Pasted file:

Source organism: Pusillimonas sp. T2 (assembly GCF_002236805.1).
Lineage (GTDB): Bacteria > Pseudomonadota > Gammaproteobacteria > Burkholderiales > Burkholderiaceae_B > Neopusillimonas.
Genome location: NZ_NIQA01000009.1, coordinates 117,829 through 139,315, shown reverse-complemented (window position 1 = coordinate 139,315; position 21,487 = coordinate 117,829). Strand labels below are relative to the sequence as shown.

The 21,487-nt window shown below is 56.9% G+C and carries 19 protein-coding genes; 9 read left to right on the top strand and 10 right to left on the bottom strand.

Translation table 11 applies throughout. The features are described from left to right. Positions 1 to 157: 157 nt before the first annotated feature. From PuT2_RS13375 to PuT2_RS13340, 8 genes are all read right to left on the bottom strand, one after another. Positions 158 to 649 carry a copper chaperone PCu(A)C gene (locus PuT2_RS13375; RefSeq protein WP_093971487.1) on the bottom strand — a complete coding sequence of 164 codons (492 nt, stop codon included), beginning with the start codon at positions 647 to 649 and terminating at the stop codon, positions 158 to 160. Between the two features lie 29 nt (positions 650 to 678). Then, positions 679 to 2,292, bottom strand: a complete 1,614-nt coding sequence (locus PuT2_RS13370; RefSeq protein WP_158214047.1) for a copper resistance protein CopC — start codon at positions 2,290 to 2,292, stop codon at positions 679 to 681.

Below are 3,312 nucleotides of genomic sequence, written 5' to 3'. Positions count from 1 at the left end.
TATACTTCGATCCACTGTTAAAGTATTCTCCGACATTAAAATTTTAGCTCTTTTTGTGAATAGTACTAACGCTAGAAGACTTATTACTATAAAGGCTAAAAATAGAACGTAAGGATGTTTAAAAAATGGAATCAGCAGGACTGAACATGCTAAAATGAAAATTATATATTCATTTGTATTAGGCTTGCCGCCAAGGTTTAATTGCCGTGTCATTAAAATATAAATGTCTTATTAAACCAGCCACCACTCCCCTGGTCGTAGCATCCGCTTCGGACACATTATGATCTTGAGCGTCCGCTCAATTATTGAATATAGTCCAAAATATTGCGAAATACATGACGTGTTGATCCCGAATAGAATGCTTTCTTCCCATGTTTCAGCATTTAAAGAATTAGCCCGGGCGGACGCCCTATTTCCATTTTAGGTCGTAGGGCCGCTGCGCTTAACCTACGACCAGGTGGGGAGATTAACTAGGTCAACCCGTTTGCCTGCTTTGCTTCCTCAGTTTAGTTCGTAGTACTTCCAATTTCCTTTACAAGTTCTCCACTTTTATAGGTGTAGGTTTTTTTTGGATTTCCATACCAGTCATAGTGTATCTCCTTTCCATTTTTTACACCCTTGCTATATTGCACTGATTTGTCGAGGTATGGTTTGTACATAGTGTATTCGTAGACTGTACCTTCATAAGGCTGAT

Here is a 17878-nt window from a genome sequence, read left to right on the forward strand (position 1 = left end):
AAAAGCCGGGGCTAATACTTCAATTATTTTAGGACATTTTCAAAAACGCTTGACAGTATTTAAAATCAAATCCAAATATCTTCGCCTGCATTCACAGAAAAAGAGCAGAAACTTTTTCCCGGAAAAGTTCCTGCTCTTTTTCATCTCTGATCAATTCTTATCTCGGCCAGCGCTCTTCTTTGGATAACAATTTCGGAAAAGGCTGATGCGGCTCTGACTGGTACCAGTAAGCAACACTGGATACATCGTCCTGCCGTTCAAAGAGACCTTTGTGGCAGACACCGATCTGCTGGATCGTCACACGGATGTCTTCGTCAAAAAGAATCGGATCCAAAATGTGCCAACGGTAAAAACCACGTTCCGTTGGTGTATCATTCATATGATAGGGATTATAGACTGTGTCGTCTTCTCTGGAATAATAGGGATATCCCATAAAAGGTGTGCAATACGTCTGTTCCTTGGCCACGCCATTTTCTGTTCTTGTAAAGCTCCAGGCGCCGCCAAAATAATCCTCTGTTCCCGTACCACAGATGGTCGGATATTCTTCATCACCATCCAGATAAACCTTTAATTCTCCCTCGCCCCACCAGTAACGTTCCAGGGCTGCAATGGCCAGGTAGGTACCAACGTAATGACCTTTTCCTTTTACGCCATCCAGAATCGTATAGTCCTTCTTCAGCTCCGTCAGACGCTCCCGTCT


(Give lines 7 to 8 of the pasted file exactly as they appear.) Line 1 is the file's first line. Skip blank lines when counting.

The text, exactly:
TATACTTCGATCCACTGTTAAAGTATTCTCCGACATTAAAATTTTAGCTCTTTTTGTGAATAGTACTAACGCTAGAAGACTTATTACTATAAAGGCTAAAAATAGAACGTAAGGATGTTTAAAAAATGGAATCAGCAGGACTGAACATGCTAAAATGAAAATTATATATTCATTTGTATTAGGCTTGCCGCCAAGGTTTAATTGCCGTGTCATTAAAATATAAATGTCTTATTAAACCAGCCACCACTCCCCTGGTCGTAGCATCCGCTTCGGACACATTATGATCTTGAGCGTCCGCTCAATTATTGAATATAGTCCAAAATATTGCGAAATACATGACGTGTTGATCCCGAATAGAATGCTTTCTTCCCATGTTTCAGCATTTAAAGAATTAGCCCGGGCGGACGCCCTATTTCCATTTTAGGTCGTAGGGCCGCTGCGCTTAACCTACGACCAGGTGGGGAGATTAACTAGGTCAACCCGTTTGCCTGCTTTGCTTCCTCAGTTTAGTTCGTAGTACTTCCAATTTCCTTTACAAGTTCTCCACTTTTATAGGTGTAGGTTTTTTTTGGATTTCCATACCAGTCATAGTGTATCTCCTTTCCATTTTTTACACCCTTGCTATATTGCACTGATTTGTCGAGGTATGGTTTGTACATAGTGTATTCGTAGACTGTACCTTCATAAGGCTGAT

Here is a 17878-nt window from a genome sequence, read left to right on the forward strand (position 1 = left end):